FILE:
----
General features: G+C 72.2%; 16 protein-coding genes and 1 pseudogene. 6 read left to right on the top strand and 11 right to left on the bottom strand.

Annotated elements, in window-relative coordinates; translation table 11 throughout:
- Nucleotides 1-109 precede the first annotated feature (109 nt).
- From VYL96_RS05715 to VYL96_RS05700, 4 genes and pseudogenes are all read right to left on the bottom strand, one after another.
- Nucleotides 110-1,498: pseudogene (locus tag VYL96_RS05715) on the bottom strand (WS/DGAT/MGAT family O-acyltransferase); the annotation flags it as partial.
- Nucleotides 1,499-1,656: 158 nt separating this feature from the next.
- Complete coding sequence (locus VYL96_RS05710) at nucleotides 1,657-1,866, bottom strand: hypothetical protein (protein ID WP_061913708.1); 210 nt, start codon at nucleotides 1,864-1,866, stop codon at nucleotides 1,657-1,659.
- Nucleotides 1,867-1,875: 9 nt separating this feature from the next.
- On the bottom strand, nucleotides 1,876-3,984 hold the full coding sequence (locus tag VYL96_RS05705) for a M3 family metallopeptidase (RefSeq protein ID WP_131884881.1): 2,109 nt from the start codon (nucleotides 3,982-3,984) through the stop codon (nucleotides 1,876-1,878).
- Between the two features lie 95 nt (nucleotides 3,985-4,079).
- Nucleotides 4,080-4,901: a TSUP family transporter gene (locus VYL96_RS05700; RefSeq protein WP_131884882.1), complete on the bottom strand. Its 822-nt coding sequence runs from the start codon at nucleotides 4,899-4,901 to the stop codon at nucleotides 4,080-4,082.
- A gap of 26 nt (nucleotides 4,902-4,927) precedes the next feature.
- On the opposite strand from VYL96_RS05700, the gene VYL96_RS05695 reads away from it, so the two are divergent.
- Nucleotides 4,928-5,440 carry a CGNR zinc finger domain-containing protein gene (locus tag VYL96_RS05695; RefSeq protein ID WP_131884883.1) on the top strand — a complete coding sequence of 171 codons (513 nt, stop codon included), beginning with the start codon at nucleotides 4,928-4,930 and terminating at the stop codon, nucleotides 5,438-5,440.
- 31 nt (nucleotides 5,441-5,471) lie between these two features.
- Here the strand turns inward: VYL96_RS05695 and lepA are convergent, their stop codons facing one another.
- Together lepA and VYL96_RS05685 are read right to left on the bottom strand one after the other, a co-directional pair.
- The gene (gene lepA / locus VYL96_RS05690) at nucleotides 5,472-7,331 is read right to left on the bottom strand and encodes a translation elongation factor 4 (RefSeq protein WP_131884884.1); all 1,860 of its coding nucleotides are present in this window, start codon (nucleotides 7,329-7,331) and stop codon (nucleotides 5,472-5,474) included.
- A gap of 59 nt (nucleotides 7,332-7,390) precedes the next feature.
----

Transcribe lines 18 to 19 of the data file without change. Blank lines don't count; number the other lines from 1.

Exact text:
- The gene (gene lepA / locus VYL96_RS05690) at nucleotides 5,472-7,331 is read right to left on the bottom strand and encodes a translation elongation factor 4 (RefSeq protein WP_131884884.1); all 1,860 of its coding nucleotides are present in this window, start codon (nucleotides 7,329-7,331) and stop codon (nucleotides 5,472-5,474) included.
- A gap of 59 nt (nucleotides 7,332-7,390) precedes the next feature.